If you like getting away from the crowds, enjoy beautiful surroundings and don’t mind working for your trout, consider heading for the Great Smoky Mountains National Park. The park has some great wild-trout streams, and the best ones are in the North Carolina section of the park.
Here are five of the more accessible streams:
• Oconaluftee River (NE Swain County): The Oconaluftee River is widely considered one of the top trout streams in the mountains, offering a mix of wild rainbow trout and a smaller population of brown trout.
Although heavily canopied, the Oconaluftee is a delight to fish with a fly rod, with numerous large and small pools and riffled runs, most of it easy wading. Pulloffs are numerous along US 441, providing good access. The stream does veer from the road in places, requiring a short hike across grassy fields or wooded areas.
The Oconaluftee is formed by the junction of Beech Flat Prong and Kephart Prong. It flows for about 7 miles along US 441 before entering the Cherokee Indian Reservation. The majority of the trout are small, averaging 6 to 7 inches, but they fight like trout twice their size.
Elk sightings are frequent along the lower section of the stream, especially around the visitors’ center.
• Deep Creek (Swain County): In late summer, you’ll have to share the creek with tubers in the lower section near Deep Creek Campground. Walk a mile or so — an easy walk — to the tubing cut-off point at Indian Creek, and you’ll have the stream mostly to yourself. It’s big water, marked with big pools, long, riffled runs and plenty of pocket water. Deep Creek has an equal mix of brown and rainbow trout, but it’s best known for its big browns, some in the 15- to 20-inch range. You can catch browns almost to the headwaters, which is about 14 miles from the campground.
From downtown Bryson City, turn north at the Swain County Courthouse, turn right after crossing the bridge over the Tuckasegee River, and follow the signs to the park campground, about 3 miles.
• Bradley Fork (Swain County): A tributary of the Oconaluftee River, Bradley Fork is a jewel of a stream with good numbers of rainbow and brown trout. Most of the browns are in the lower section near Smokemont Campground. A medium-size stream, Bradley Fork has a nice mix of riffles, runs, pocket water, and small plunge pools. The trout don’t get big here — 10 to 11 inches is about the maximum — but they’re plentiful. Fishing pressure is light to moderate. A good trail runs alongside the stream for about 2 miles.
From Cherokee, follow US 441 north to the entrance of Smokemont Campground (about a mile from the park entrance). Drive through the campground to a parking area for anglers at the far end. Bradley Fork Trail follows the creek about 7 miles.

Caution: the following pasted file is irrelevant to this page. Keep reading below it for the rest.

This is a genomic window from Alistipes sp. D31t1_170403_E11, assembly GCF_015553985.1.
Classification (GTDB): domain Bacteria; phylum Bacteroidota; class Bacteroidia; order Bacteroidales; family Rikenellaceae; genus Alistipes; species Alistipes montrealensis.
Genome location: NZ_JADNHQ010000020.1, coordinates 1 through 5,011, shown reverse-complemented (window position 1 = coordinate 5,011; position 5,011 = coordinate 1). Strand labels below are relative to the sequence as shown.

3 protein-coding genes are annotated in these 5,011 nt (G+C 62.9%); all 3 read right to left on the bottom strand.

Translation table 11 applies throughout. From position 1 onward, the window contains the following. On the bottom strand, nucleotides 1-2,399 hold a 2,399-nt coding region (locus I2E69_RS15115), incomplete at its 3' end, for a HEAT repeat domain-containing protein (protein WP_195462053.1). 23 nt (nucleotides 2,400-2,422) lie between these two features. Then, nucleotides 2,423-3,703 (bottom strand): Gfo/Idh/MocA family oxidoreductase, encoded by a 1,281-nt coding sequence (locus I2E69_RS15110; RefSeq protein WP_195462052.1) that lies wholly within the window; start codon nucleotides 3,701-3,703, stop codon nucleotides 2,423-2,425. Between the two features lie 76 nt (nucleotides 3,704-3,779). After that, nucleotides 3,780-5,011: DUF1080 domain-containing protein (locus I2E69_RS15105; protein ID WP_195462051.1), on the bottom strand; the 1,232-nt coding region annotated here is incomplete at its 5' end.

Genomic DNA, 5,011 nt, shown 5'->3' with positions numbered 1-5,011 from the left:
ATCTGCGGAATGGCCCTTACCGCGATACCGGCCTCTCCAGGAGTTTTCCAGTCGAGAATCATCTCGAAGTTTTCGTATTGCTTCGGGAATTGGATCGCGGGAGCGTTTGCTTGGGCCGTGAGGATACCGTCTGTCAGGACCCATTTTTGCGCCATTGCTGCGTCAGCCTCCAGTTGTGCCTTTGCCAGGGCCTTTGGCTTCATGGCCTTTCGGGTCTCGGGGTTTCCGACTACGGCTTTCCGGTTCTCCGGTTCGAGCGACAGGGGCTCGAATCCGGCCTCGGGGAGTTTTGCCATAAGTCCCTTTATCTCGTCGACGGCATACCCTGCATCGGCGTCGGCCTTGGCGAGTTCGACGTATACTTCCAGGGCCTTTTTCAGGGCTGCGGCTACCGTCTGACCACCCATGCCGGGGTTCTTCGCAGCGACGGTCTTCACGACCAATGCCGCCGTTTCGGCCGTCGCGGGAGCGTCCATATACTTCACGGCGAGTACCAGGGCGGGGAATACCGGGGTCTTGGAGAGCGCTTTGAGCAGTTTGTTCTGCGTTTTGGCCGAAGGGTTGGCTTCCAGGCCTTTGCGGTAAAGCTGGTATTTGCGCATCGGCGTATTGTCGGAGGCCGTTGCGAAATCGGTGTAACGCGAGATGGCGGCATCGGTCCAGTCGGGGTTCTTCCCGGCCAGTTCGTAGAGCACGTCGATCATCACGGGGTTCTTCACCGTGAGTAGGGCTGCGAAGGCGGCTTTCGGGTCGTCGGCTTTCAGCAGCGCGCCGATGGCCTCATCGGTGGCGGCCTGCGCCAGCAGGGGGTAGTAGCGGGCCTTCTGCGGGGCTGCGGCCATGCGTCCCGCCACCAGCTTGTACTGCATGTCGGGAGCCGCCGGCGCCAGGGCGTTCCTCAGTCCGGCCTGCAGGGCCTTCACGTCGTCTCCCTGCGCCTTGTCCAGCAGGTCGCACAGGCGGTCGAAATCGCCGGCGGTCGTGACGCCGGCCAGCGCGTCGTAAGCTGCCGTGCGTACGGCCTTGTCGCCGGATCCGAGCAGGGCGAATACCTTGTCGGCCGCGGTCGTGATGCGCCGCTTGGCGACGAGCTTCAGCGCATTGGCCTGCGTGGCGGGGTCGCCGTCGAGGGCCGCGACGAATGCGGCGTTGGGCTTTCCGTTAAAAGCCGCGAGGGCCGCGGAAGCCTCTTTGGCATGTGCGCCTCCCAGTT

• Cataloochee Creek (Haywood County): Cataloochee is not a typical mountain stream. It runs through relatively flat land and is fairly shallow, at least in the upper reaches of the valley. The stream has mostly rainbow trout with a few browns mixed in. Don’t expect a lot of large trout; they usually run under 10 inches, but some of the big pools occasionally yield larger trout. Fishing Cataloochee can be a frustrating experience at times. One day they’re hitting every fly you throw at them; the next day, nothing in your fly box will get a hit.
The big bonus here is the scenery and the wildlife. Cataloochee Valley is a miniature Cades Cove. Deer and wild turkeys are plentiful, and the valley has the only resident herd of elk in the state.
From I-40 west, take Exit 20, turn left on US 276 and turn right on Little Cove Road. Follow the signs to the park. Once you’re inside the park, cross the bridge and turn right. A gravel road with numerous pull-offs runs beside the creek.
• Big Creek (Haywood County): Like Cataloochee Creek, Big Creek is a tributary of the Pigeon River. Unlike Cataloochee, it’s known for its big brown trout, which are prevalent in the lower section of the creek. The upper section has good populations of rainbow trout.
Big Creek is a stair-step stream, with huge boulders and numerous plunge pools and waterfalls. The fishing can be frustrating at times because you can look down from the trail and see scores of trout in the pools. By the time you get down to the water to make a cast, the fish have disappeared. The best way to fish the stream is to stay in the water when you can and stealth-fish the big pools. The water is extremely clear, even by park standards, and trout are easily spooked.
Take I-40 west from Waynesville. Take Exit 451, drive past the Waterville hydro-electric plant, and go about three miles to the Deep Creek campground.
All you need is a basic North Carolina or Tennessee fishing license to fish in the park. Creel limit is five trout per day, 7 inches or longer. Only artificial flies or lures with a single hook may be used.